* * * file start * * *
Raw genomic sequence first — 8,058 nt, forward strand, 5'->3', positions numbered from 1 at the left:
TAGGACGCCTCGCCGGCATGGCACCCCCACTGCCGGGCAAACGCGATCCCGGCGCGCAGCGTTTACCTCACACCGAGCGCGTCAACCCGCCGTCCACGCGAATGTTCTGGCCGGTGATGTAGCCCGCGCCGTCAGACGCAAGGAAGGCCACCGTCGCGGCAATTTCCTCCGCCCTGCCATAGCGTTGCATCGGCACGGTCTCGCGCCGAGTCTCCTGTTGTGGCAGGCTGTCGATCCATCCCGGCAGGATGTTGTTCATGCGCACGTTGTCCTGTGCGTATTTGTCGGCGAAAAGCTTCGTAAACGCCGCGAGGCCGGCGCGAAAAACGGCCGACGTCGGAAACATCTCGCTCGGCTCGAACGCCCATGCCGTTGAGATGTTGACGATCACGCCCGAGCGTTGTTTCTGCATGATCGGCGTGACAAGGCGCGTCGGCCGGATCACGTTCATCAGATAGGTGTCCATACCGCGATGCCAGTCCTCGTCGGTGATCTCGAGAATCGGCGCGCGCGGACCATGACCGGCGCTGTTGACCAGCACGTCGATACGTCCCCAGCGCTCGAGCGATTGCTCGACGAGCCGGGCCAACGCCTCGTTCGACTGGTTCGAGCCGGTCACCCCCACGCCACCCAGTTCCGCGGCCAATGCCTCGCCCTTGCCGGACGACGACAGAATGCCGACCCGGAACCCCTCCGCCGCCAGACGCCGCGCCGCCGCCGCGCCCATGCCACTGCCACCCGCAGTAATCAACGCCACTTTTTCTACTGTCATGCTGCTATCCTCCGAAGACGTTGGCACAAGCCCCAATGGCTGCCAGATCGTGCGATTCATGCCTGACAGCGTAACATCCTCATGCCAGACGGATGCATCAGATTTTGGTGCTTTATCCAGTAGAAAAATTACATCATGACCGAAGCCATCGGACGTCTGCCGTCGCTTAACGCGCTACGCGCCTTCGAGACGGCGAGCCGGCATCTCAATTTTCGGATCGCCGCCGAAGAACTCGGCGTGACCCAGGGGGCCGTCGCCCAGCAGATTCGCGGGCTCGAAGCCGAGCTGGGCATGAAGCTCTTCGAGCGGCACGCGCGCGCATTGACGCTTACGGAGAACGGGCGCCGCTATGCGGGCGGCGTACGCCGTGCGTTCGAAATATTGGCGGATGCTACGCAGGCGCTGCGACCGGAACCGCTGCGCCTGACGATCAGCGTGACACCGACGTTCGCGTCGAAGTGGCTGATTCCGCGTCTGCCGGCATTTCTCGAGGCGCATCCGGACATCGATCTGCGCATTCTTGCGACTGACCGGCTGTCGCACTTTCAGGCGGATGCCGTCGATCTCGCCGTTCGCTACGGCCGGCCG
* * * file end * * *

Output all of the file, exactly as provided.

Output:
Raw genomic sequence first — 8,058 nt, forward strand, 5'->3', positions numbered from 1 at the left:
TAGGACGCCTCGCCGGCATGGCACCCCCACTGCCGGGCAAACGCGATCCCGGCGCGCAGCGTTTACCTCACACCGAGCGCGTCAACCCGCCGTCCACGCGAATGTTCTGGCCGGTGATGTAGCCCGCGCCGTCAGACGCAAGGAAGGCCACCGTCGCGGCAATTTCCTCCGCCCTGCCATAGCGTTGCATCGGCACGGTCTCGCGCCGAGTCTCCTGTTGTGGCAGGCTGTCGATCCATCCCGGCAGGATGTTGTTCATGCGCACGTTGTCCTGTGCGTATTTGTCGGCGAAAAGCTTCGTAAACGCCGCGAGGCCGGCGCGAAAAACGGCCGACGTCGGAAACATCTCGCTCGGCTCGAACGCCCATGCCGTTGAGATGTTGACGATCACGCCCGAGCGTTGTTTCTGCATGATCGGCGTGACAAGGCGCGTCGGCCGGATCACGTTCATCAGATAGGTGTCCATACCGCGATGCCAGTCCTCGTCGGTGATCTCGAGAATCGGCGCGCGCGGACCATGACCGGCGCTGTTGACCAGCACGTCGATACGTCCCCAGCGCTCGAGCGATTGCTCGACGAGCCGGGCCAACGCCTCGTTCGACTGGTTCGAGCCGGTCACCCCCACGCCACCCAGTTCCGCGGCCAATGCCTCGCCCTTGCCGGACGACGACAGAATGCCGACCCGGAACCCCTCCGCCGCCAGACGCCGCGCCGCCGCCGCGCCCATGCCACTGCCACCCGCAGTAATCAACGCCACTTTTTCTACTGTCATGCTGCTATCCTCCGAAGACGTTGGCACAAGCCCCAATGGCTGCCAGATCGTGCGATTCATGCCTGACAGCGTAACATCCTCATGCCAGACGGATGCATCAGATTTTGGTGCTTTATCCAGTAGAAAAATTACATCATGACCGAAGCCATCGGACGTCTGCCGTCGCTTAACGCGCTACGCGCCTTCGAGACGGCGAGCCGGCATCTCAATTTTCGGATCGCCGCCGAAGAACTCGGCGTGACCCAGGGGGCCGTCGCCCAGCAGATTCGCGGGCTCGAAGCCGAGCTGGGCATGAAGCTCTTCGAGCGGCACGCGCGCGCATTGACGCTTACGGAGAACGGGCGCCGCTATGCGGGCGGCGTACGCCGTGCGTTCGAAATATTGGCGGATGCTACGCAGGCGCTGCGACCGGAACCGCTGCGCCTGACGATCAGCGTGACACCGACGTTCGCGTCGAAGTGGCTGATTCCGCGTCTGCCGGCATTTCTCGAGGCGCATCCGGACATCGATCTGCGCATTCTTGCGACTGACCGGCTGTCGCACTTTCAGGCGGATGCCGTCGATCTCGCCGTTCGCTACGGCCGGCCG